A common view is to see Exists as a logical verb, rather than a theoretical one. When we say something like “snow exists”, it’s logically equivalent to the statement “something is snow”.
Whether this statement is true or not is thus a statement about the things that there are in the world, and it being true only implies a commitment to one thing being snow.
Another common view is Occam’s Razor - that we shouldn’t propose that the world contains more than it needs to than we need to understand it. This keeps things both functional and also helps guide a model of the world towards simplicity and ease of learning and empowering.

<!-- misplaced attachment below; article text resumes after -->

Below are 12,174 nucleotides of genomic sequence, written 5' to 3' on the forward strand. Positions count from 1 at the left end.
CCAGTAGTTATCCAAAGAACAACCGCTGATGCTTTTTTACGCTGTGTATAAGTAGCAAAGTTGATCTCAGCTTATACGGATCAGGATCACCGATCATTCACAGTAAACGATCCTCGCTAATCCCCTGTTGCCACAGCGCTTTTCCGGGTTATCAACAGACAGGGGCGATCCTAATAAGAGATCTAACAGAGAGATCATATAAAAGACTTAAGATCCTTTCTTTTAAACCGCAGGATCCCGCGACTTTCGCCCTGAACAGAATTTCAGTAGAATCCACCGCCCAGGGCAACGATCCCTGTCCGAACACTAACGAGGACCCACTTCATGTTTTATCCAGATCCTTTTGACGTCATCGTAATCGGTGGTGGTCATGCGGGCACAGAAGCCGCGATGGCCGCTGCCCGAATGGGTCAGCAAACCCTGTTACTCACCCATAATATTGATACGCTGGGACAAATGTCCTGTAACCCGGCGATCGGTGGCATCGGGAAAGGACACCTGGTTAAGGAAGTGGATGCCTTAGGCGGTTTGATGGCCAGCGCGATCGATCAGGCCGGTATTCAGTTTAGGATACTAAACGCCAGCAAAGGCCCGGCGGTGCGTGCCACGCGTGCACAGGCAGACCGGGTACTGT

This is clearly related to the concept of existing things - we want to talk about the stuff that there is in such a way that helps makes sense of the available evidence - but it also makes sense to pull the logical terminology of existing apart from this programme of effective model building using the logic! Less successful models which talk about the stuff that exist can still be logical, and their associated pictures of the things that exist can still be coherent, even if there is disagreement and dispute about what we think the stuff of the world is. In fact, the ability to model the ontologies (the stuff that “exists”) of others is a huge step towards mutual understanding!